It was because of him, because I love him immensely, that I felt I had to make a permanent decision. He deserved a clear answer. I owed him that.

My thinking process

If you frequently visit this website, you have figured out that I am a believer in Jesus. Over the years, my faith has strengthened and grown deeper into my being. Therefore, the first thing I did to find out if my answer to motherhood would be a permanent "no", was to turn to God. I had my list of why motherhood was not for me but if motherhood was God's plan for me, I wanted to know.

I wanted Him to make that clear.
I wanted signs or any confirmation from Him whether or not I needed to open myself up to the idea of becoming a mother.
I had always taken such a firm stance—based on my own beliefs and thoughts—that it had been impossible for God to come through before. So now was the time, I was listening.

My prayers were clear: God, if you want me to be a mother, show me. Let it be clear. And above all, give me the desire since the idea feels so alien.

Then this followed…

Pregnant women seemed to be filtering down to me. They were EVERYWHERE.
It seemed like more people than ever asked me if I wanted children.
It seemed like more conversations than ever were about children.
It seemed like I was reading more about pregnancy and new life in the Bible than ever, without actively searching for it. It just showed up.

—It seemed like God was answering, but did I want to hear it?

A different perspective on my reasons

It was a childless friend of mine who gave me a different perspective on not wanting children because of the broken world we live in. We were sipping on our tea lattes at Trinity Bellwoods Park in Toronto—I was still on my motherhood quest—and she mentioned that a new life would create the opportunity to make the world a little better again.

Instead of thinking new human beings will make the world even worse, why didn't I think it would become better?

Why wouldn't a new child be able to work on God's kingdom too and help people?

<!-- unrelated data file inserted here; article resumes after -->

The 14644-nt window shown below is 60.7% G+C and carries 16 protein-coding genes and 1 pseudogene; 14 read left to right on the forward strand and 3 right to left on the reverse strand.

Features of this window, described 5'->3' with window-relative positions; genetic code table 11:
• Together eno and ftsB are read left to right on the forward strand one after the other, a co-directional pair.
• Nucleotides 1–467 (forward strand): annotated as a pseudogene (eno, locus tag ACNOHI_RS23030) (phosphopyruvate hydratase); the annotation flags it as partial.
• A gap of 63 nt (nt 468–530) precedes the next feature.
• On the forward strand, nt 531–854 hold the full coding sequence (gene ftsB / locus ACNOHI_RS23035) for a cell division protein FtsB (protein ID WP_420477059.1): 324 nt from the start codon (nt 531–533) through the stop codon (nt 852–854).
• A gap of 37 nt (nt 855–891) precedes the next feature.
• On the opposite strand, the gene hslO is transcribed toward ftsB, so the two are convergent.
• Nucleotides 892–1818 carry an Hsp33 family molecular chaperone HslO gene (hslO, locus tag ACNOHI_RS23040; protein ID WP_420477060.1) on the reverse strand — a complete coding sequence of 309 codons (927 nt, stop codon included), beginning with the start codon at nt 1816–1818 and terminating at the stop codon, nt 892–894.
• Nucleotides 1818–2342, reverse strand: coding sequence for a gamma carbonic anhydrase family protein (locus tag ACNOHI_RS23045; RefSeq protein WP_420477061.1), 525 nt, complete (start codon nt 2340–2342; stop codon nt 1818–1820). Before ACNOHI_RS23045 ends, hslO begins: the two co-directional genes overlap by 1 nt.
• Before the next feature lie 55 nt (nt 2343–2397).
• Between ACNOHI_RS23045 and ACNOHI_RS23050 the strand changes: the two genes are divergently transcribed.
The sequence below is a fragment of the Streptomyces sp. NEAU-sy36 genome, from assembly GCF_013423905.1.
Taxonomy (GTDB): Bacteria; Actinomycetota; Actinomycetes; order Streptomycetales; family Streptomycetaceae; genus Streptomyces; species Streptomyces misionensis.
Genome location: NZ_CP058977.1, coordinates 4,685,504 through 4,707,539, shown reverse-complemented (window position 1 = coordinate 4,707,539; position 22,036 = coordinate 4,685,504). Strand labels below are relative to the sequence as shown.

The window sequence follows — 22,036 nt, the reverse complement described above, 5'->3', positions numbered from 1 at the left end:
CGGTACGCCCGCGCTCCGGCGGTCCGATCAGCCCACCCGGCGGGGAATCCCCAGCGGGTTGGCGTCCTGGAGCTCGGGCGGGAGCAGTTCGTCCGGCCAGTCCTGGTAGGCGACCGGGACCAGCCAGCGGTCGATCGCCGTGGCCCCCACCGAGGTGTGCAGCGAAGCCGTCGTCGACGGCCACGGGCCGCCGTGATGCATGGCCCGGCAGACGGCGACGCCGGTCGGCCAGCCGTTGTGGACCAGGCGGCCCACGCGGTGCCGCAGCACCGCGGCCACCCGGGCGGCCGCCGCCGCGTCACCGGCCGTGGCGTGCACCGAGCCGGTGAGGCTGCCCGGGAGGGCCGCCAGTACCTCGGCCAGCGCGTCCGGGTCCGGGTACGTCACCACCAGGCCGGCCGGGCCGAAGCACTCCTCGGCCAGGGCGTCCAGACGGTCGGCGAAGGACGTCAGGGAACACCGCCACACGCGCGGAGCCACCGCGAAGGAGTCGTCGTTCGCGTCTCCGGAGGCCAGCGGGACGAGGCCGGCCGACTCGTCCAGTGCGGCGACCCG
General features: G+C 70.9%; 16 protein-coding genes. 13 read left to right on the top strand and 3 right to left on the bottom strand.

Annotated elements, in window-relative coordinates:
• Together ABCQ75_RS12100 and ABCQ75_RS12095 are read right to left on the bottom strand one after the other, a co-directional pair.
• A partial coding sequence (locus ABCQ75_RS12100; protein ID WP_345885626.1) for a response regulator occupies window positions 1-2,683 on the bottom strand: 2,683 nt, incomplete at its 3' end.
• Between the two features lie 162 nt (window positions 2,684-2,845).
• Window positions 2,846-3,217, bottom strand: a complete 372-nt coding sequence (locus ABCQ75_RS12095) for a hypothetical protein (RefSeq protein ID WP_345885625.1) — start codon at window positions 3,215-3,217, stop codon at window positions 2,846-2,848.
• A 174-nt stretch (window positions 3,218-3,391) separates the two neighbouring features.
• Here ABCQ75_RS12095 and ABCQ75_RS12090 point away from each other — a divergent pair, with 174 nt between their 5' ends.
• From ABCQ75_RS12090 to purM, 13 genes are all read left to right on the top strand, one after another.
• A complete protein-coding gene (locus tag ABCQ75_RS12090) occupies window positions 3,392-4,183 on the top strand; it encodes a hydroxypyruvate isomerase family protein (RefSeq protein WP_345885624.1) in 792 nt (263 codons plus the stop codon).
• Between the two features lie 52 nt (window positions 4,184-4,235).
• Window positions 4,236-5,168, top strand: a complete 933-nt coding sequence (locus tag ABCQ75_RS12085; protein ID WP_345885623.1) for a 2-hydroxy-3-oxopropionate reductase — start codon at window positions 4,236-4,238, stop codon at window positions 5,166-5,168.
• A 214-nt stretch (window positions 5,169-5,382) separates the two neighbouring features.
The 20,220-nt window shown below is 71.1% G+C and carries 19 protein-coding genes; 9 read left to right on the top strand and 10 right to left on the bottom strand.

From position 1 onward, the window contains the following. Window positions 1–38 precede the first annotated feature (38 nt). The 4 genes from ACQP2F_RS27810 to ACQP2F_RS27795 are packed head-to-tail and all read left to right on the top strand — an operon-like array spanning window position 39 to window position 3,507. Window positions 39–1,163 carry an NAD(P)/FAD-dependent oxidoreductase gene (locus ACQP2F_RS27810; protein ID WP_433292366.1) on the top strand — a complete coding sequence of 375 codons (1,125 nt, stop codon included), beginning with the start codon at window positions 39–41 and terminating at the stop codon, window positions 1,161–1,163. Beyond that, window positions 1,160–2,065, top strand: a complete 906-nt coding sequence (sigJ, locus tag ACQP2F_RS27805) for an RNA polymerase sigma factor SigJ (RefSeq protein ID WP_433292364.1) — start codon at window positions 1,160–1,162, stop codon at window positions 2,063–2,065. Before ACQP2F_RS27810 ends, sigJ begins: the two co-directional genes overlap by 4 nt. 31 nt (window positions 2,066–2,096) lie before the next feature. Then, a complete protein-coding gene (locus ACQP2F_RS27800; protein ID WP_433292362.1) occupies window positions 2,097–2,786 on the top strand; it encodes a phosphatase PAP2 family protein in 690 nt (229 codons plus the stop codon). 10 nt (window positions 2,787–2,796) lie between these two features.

Hm. Okay. Point taken.

On top of that, somebody else from my church told me that because she became a mother, she could suddenly understand God's love for the world in a way that she wouldn't be able to otherwise. A parent-child relationship is so special and deep. What a child means and to what extent you are willing to go the extra mile for them, die for them, is hard to realize if you're not a parent yourself.

Deep down, it sounded very tempting to experience that more intense love of God on a personal level. But to change my entire life for it, nah, that was something I wasn't up for.

The final drops

These signs and conversations were all drops that fed a small seed within me.

However, the most drops poured out like a flood when Ron and I went to the Netherlands for a Christmas visit in 2019.

I celebrated my 30th birthday there.
Again, many conversations were about children. As if the big 3-0 is the moment you have to decide.
But close friends and family were getting pregnant and I suddenly felt different about it.

I felt… something. Which was odd enough.
What was happening?


We got back to Toronto, plopped down in our bed and I remember very well Ronald suddenly saying to me, "I'm suffering a little bit from FOMO, I think. From all those babies. I want it too, I think."

And while it shocked me to the core, I thought to myself… Me too.

That was the moment when I considered: Okay God. Is this it? Is this the answer?

In the past time, You have given me all the reasons why having children is beautiful instead of a dread. You pointed out why it doesn't have to be all those things on my list. And it seems I created some sort of desire for motherhood.

But is that coming from FOMO?

Then that's not a good enough reason for me to become a mom.

What followed were three more months of conversations with God. Of searching deep inside my soul whether motherhood was really for me, whether I really wanted it, and whether this wasn't some hype—a coincidence because I was so looking into it.

But eventually. I summed it up and couldn't deny it any longer; God had given me my answer.

Was I ready to face it?

I let it sink in.

Took a couple of long, looooooong, deep breaths, and realized…


Yes, I was ready to face it because, despite some small doubts and an unfamiliar feeling of desiring a child, I knew I was going to obey God. If He called me to motherhood, which is a beautiful calling contrary to what we hear often, I wanted to listen.

I shared it with Ronald.
Was I sure? He asked.
Well, was he sure?
Were we sure?
We shrugged. But I kept thinking about how I would step into another part of who God wanted me to be.
And so we just went for it.

Pregnancy transformed me even more

When I found out I was pregnant, I had mixed emotions ranging from fear to doubt to joy to affirmation.

It was going to happen. I was going to be a mom.

The process of a woman becoming a mother, the naturalness with which her body builds a child, the way her thinking changes during pregnancy, and the awareness and realization of all these wonderful things, are hard to explain.
When I try to describe it, I feel friction.
Annoying feelings, rooting around when I try to find the right words—I realize; there are none.
Whatever I write, I don't do it justice.
So I always come back to the fact that I find it miraculous.

Just like my transformation.

From a firm standpoint of never wanting to be a mom, to a changed heart enjoying the splendor of motherhood.

I wouldn't have it any other way.

Motherhood may not be for everyone, but for me it was.
This step. This change. This story.
It was lined up for me all along.